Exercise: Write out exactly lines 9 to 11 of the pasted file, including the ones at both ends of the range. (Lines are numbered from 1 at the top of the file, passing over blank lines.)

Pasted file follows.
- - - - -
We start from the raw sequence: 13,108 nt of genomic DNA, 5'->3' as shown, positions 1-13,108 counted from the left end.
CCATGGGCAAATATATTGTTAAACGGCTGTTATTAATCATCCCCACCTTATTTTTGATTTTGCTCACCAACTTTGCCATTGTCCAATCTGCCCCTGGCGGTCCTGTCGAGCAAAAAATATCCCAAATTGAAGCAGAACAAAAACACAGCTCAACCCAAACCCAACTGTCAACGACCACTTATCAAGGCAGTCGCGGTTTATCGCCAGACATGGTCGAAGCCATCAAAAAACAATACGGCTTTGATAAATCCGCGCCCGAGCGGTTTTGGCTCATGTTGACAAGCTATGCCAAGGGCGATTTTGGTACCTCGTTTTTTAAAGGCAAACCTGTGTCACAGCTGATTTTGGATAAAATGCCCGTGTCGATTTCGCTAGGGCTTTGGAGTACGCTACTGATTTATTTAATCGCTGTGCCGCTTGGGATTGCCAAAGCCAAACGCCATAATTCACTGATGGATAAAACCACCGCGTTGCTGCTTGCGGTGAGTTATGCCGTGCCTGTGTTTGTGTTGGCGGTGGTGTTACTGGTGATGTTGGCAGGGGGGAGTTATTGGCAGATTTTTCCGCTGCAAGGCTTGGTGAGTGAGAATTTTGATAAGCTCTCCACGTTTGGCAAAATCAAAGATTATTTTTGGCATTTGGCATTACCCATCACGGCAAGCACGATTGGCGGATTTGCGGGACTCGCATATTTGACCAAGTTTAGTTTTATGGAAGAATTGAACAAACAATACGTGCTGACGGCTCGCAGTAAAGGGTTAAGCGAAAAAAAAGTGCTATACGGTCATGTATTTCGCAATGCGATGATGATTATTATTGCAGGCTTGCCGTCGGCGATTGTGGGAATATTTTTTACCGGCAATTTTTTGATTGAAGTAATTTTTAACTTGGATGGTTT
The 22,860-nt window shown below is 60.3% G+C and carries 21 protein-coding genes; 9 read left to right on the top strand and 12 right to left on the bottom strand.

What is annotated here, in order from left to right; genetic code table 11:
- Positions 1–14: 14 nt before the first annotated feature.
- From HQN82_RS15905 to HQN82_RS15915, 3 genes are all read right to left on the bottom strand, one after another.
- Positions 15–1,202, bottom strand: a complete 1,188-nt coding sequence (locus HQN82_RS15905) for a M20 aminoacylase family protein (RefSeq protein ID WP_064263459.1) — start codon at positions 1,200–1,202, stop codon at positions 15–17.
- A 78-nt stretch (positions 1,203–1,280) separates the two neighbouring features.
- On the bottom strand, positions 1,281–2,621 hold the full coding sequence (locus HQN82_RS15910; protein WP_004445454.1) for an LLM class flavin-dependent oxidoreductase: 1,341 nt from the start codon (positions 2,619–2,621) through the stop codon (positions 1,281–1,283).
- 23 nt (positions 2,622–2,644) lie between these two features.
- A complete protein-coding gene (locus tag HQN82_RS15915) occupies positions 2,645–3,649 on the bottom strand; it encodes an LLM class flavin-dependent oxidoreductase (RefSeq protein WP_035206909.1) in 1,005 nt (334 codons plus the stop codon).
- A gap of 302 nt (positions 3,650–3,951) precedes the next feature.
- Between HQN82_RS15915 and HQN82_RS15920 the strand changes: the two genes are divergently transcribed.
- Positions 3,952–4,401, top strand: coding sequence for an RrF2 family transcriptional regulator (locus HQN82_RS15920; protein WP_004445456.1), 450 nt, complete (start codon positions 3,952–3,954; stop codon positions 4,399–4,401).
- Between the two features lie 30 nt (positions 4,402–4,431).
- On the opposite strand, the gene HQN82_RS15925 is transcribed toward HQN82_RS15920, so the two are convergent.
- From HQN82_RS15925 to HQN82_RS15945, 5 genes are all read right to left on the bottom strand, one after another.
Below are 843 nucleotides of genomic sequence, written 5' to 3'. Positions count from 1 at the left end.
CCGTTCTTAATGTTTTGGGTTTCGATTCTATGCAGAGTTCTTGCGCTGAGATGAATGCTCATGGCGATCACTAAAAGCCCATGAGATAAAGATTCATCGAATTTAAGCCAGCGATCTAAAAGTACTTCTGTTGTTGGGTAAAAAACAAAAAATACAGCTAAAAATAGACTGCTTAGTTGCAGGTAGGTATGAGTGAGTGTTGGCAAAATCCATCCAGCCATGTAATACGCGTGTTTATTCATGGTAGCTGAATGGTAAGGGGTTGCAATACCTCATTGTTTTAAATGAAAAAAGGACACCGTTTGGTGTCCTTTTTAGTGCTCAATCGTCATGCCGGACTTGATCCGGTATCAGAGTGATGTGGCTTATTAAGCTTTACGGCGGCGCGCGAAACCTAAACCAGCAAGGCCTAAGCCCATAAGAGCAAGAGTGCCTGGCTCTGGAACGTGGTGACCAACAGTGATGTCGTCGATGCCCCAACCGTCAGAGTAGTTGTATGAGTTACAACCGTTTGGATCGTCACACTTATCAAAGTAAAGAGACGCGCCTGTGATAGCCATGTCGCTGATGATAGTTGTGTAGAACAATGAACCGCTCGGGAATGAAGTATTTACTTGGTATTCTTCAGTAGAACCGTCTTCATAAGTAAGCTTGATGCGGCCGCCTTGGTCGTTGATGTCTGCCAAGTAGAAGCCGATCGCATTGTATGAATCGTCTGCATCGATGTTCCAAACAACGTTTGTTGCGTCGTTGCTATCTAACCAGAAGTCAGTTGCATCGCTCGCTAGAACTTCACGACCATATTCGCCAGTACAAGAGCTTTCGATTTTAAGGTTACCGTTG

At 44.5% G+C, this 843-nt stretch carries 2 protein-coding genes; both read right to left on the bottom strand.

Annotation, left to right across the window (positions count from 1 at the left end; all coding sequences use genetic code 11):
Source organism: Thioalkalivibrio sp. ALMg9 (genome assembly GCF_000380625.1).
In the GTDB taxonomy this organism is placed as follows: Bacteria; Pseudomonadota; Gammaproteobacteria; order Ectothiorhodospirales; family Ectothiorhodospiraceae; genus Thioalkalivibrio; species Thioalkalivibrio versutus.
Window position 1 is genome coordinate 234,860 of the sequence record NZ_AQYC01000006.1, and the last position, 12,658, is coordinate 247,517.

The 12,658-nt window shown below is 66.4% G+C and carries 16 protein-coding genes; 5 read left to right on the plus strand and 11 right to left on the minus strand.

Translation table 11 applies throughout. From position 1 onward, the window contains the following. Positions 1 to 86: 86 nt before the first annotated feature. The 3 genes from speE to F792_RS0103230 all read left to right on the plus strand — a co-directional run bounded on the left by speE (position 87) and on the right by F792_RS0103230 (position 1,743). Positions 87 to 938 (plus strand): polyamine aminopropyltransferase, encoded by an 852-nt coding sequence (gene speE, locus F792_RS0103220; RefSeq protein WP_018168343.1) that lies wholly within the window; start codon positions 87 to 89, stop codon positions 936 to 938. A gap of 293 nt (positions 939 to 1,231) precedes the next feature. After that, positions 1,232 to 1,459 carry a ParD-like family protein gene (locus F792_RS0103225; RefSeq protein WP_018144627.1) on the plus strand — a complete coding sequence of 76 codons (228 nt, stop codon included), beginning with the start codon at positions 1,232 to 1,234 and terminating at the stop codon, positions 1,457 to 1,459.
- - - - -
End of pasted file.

- On the bottom strand, positions 1,281–2,621 hold the full coding sequence (locus HQN82_RS15910; protein WP_004445454.1) for an LLM class flavin-dependent oxidoreductase: 1,341 nt from the start codon (positions 2,619–2,621) through the stop codon (positions 1,281–1,283).
- 23 nt (positions 2,622–2,644) lie between these two features.
- A complete protein-coding gene (locus tag HQN82_RS15915) occupies positions 2,645–3,649 on the bottom strand; it encodes an LLM class flavin-dependent oxidoreductase (RefSeq protein WP_035206909.1) in 1,005 nt (334 codons plus the stop codon).